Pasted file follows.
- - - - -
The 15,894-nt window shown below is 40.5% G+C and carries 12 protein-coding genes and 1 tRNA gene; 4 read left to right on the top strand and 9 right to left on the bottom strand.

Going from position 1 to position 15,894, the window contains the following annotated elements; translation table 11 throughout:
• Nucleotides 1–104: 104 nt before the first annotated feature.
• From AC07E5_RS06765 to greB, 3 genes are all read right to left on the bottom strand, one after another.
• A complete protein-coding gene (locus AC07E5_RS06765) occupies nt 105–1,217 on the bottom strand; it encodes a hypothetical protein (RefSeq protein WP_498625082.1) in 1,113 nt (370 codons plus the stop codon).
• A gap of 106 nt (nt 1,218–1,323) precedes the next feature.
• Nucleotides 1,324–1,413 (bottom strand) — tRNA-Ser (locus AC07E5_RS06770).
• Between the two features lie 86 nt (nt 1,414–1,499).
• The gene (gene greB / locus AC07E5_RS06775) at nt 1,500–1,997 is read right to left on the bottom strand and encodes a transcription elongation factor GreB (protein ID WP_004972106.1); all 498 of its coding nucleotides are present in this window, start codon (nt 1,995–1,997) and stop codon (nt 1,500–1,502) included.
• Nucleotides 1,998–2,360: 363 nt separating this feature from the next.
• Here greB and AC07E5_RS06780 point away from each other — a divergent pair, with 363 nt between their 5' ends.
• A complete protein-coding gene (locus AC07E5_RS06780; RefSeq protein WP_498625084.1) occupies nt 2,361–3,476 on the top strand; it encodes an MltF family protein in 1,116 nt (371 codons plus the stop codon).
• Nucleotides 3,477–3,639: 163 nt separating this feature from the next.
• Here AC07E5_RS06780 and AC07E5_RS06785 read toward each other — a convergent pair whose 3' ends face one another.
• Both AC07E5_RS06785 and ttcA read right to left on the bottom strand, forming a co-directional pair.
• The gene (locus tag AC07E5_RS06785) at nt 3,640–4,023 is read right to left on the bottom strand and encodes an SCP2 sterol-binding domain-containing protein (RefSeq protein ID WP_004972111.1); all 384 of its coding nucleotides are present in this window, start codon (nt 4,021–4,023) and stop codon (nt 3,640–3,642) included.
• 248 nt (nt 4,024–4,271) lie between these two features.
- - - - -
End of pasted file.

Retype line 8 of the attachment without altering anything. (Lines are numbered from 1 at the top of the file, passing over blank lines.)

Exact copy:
• Between the two features lie 86 nt (nt 1,414–1,499).